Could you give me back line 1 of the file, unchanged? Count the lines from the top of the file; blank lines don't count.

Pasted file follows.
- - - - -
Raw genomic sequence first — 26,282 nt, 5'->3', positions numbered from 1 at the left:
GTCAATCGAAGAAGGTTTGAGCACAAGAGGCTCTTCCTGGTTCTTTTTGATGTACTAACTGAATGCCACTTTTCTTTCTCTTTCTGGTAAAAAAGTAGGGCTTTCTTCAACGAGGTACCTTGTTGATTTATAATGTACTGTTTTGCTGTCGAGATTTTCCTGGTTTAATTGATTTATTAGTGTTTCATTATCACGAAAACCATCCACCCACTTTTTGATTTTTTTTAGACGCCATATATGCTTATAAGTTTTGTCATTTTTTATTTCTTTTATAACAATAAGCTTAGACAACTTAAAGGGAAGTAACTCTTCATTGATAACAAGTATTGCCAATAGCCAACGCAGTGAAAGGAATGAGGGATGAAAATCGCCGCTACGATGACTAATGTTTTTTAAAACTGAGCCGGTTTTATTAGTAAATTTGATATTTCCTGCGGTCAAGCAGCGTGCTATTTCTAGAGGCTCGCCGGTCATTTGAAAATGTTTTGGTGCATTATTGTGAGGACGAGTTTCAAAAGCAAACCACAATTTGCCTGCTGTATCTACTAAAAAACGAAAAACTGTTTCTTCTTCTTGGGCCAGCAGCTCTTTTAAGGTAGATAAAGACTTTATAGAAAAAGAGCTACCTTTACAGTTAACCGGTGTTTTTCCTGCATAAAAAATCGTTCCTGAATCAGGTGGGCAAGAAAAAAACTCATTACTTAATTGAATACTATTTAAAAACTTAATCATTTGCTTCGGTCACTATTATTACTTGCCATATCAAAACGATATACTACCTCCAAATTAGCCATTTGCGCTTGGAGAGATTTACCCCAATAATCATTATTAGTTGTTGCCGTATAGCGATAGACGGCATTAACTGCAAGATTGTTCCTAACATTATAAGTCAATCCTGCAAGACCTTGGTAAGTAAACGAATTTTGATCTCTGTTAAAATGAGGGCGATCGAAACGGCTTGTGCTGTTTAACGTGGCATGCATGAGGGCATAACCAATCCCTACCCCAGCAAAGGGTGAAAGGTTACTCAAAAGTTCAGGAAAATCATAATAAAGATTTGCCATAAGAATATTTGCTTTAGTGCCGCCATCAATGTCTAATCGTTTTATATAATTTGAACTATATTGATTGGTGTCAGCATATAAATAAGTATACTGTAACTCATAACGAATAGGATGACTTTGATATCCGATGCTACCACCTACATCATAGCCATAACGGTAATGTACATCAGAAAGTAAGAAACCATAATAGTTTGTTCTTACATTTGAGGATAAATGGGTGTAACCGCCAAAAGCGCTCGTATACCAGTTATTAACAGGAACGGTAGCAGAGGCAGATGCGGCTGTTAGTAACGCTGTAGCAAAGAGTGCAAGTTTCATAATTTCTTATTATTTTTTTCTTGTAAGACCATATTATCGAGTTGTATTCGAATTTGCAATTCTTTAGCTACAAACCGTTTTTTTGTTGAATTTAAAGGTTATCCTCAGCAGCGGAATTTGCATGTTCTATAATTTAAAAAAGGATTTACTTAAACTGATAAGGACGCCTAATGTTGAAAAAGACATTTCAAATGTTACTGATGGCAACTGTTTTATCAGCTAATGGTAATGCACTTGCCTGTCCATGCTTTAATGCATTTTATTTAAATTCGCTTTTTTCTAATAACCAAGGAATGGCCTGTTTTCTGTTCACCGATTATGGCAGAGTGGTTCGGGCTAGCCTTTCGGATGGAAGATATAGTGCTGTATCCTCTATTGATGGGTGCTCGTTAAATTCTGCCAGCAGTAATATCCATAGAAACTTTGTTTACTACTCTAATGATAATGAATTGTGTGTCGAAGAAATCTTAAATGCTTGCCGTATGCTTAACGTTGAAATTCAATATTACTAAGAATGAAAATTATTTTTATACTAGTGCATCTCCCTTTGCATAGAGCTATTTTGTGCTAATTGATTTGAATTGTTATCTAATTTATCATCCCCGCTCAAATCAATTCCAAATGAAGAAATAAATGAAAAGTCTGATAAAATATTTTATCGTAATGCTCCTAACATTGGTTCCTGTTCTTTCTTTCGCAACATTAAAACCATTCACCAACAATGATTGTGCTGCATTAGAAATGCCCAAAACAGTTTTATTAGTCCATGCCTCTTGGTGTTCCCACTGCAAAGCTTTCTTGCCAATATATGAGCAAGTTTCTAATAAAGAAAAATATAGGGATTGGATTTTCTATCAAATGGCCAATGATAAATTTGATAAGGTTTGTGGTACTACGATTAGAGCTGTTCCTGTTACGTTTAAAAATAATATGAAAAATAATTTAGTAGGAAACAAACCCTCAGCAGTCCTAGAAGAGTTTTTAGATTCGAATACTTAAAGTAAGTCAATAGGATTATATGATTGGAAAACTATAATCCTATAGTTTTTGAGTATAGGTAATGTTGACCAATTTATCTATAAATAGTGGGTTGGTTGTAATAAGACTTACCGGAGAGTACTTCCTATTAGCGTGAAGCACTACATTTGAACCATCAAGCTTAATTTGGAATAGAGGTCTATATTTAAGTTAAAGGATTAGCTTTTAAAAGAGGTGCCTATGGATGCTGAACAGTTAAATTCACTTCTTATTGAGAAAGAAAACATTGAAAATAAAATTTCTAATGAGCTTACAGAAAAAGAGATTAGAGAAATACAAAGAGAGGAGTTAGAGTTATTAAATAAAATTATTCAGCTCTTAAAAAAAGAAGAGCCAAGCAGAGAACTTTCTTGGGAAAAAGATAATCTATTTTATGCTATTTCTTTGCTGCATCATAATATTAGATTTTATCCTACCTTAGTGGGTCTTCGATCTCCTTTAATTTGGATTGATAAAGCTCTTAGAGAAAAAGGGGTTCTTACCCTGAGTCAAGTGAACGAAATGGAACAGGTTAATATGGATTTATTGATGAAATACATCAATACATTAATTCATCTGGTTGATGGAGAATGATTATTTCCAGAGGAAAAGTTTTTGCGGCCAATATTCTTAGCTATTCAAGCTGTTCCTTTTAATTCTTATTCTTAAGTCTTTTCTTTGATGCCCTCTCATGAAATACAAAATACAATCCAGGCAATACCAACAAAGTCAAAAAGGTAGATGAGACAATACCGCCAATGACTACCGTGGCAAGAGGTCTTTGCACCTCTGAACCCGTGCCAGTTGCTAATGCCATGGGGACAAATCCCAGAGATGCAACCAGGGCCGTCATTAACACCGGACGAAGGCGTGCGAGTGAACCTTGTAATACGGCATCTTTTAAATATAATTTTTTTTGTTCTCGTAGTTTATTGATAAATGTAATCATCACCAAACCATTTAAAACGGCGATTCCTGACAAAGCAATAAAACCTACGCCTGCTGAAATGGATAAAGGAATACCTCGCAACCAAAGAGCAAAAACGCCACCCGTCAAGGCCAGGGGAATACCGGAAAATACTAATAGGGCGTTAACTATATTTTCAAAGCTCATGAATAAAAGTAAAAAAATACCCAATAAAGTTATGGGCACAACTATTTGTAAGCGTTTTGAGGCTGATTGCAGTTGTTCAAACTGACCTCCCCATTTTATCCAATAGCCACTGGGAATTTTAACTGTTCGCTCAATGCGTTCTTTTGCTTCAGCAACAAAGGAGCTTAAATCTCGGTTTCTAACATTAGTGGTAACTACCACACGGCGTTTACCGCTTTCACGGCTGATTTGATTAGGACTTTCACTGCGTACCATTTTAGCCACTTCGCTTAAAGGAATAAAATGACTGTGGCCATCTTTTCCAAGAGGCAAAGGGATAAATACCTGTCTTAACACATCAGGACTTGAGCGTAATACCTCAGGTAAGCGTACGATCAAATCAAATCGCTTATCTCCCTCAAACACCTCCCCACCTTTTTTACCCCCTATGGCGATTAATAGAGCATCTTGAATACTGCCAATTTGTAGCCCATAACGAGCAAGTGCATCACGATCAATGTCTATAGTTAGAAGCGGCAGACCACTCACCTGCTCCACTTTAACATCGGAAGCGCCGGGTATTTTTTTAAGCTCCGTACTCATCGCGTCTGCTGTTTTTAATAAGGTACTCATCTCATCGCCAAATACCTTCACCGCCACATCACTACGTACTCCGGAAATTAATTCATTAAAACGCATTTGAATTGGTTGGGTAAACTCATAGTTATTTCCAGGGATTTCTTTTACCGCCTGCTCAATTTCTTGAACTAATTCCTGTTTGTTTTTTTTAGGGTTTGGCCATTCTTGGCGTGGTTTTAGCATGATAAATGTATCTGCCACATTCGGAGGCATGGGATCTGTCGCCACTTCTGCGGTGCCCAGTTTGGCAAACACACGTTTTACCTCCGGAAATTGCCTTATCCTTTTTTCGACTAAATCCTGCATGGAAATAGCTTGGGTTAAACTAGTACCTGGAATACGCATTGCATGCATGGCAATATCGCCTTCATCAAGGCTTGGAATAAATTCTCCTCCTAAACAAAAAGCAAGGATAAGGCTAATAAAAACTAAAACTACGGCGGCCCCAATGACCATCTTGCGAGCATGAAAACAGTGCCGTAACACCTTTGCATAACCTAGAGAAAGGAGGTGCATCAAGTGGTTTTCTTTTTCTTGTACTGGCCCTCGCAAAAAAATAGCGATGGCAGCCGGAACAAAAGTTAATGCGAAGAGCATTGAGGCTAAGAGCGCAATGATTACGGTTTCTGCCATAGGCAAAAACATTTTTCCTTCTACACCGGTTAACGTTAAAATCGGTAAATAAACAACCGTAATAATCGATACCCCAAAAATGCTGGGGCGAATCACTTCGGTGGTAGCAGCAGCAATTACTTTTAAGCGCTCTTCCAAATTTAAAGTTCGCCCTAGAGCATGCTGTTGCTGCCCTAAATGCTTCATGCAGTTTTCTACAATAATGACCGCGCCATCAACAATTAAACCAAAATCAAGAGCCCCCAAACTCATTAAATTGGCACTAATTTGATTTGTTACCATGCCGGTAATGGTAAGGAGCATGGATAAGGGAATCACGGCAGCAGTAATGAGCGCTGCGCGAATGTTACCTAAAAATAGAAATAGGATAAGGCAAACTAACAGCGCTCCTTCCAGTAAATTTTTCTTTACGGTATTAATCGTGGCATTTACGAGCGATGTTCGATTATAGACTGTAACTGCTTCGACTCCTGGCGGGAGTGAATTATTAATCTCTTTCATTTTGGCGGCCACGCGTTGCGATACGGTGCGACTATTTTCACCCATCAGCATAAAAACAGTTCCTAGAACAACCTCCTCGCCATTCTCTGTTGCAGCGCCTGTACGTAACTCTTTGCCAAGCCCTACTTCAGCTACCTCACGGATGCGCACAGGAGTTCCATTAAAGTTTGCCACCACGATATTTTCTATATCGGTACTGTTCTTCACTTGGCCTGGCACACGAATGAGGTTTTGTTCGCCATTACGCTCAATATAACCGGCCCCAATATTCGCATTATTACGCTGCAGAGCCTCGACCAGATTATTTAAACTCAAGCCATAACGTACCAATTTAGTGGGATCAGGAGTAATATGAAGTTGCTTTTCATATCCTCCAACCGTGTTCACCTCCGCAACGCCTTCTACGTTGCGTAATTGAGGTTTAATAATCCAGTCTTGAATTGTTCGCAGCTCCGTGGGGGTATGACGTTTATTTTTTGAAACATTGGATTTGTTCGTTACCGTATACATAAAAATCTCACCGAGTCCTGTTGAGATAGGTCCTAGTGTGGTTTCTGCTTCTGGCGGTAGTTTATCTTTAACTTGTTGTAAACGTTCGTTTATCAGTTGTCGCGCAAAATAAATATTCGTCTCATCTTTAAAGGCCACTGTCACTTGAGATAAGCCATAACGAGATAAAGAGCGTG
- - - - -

Raw genomic sequence first — 26,282 nt, 5'->3', positions numbered from 1 at the left: